Is Remote Work Monitoring An Orwellian Nightmare?

Answer In Brief: Monitoring remote employees is not unreasonable, however, it’s often the particular surveillance tools used to do the monitoring that turns an employer or manager into Big Brother. Workers and employers can find a happy medium if they work together to do so.

Employers often feel like they want to monitor their employees when they’re working from home.

They worry about lost productivity or employees putting in fewer hours than they are contracted to do by the business.

And some bosses want to undertake employee monitoring just because it makes them feel “in charge” again too.

But does this have to be done in a way that ensures productivity at the expense of an employee’s mental health and well-being?

The State Of Big Brother Surveillance Of Employees Today

Employees are worried about software tools tracking their productivity as they work remotely.

They worry about these tools generating endless data for their employers to potentially use against them and they are right to be concerned.

Brian Kropp of Gartner HR told Computerworld that even in the per-pandemic era companies were moving to a model where they would track each employee using technology in the workplace and where they would regularly fail to consult the employees about collecting such data or how it would/could be used.

This was echoed by Lewis Maltby of the National Workrights Institute when he told CNBC, “When you’re on your office computer, you have no privacy at all, anything and everything you do is probably monitored by your boss.”

It’s worth noting that this isn’t what Gartner HR recommends that companies do.

In fact, their own research shows that employees are more likely to pretend to work when they think that their business is using software tools or other forms of monitoring to spy on them!

Where Is The Law On This?

Law? What law? Oh, you mean the Electronic Communications Privacy Act of 1986?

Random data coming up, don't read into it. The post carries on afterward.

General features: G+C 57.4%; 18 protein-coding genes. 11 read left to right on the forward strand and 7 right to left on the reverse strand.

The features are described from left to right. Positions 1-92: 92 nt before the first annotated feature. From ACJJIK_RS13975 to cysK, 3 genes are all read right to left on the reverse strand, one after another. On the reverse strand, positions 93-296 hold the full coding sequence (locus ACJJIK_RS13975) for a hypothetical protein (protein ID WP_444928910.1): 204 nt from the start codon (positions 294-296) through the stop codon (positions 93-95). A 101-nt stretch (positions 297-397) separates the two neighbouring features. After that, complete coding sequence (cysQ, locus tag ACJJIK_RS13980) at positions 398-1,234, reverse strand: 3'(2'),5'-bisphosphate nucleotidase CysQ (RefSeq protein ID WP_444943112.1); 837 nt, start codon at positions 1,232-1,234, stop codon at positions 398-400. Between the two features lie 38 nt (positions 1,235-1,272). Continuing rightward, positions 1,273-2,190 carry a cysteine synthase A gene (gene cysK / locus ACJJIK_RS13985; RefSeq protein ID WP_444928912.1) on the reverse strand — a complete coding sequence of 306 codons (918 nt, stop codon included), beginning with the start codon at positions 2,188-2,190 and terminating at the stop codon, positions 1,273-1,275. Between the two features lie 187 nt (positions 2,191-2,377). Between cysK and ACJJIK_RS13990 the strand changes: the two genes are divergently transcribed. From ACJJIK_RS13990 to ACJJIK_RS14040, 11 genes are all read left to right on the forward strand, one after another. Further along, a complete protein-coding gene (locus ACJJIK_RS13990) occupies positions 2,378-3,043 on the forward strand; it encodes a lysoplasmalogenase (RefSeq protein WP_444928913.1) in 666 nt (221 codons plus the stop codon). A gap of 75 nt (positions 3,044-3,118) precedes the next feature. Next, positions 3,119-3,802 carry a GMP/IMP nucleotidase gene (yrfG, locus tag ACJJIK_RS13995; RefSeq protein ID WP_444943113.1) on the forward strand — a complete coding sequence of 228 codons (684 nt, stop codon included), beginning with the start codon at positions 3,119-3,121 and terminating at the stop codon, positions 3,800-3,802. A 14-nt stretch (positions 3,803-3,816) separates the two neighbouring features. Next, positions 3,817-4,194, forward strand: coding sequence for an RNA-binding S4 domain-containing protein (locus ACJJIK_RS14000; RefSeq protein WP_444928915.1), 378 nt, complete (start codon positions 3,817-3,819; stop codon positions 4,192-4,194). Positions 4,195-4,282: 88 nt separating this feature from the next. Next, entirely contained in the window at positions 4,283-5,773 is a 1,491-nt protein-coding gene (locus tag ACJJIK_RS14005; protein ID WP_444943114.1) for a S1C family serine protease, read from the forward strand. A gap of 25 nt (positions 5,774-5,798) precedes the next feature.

Yeah, that’s the only law that looks at your job in the digital age and decides what a company can and can’t do to an employee.

As you might expect, in 1986, they weren’t exactly thinking about software spying on you in the digital age, and as such, your company can do pretty much what they like to you on the job.

How Do Employees Feel About This?

It’s clear from endless stories and this article in the Washington Post that people are tired of being spied on by management and that “tattleware” is becoming the most hated form of compliance monitoring in businesses.

In fact, one in three workers says that it’s causing them to feel like they will eventually experience work-related burnout and see it as a warning sign of remote work’s pitfalls to come.

Being reported to managers is bad enough when it’s a colleague whining in the office about something but when a software tool is always watching your every move (often backed with video and audio recordings)?

It’s beyond stressful and many people have said it could cause them to search for a new role in the long run.

Does It Have To Be Like This?

No, no it doesn’t. There are many companies that have remote workers that have brought some common sense to the conversation on monitoring.

They’ve initiated conversations with their workers seeking a mutually beneficial solution where they can ensure that people stay productive when working out sight but without becoming unduly invasive.

There’s a recognition in these workplaces that you don’t need a camera over every head for people to do their daily work and that security and time requirements can be respected without watching over every shoulder.

Tools like ActivTrak which may capture screenshots occasionally and ask for input from workers, don’t video and record the employee.

Final Thoughts

It’s reasonable for employers to want to know what’s going on with any group of people that they are paying the wages of and we think most people agree on this.

However, it’s not reasonable for remote work to become unbearable due to “always on” automated spying that can’t wait to snitch on you for the slightest misdemeanor.

Our guess is that most employers will see the light on this sooner or later and actually negotiate boundaries that work for the business and their staff.

Otherwise, they risk losing people to their competitors.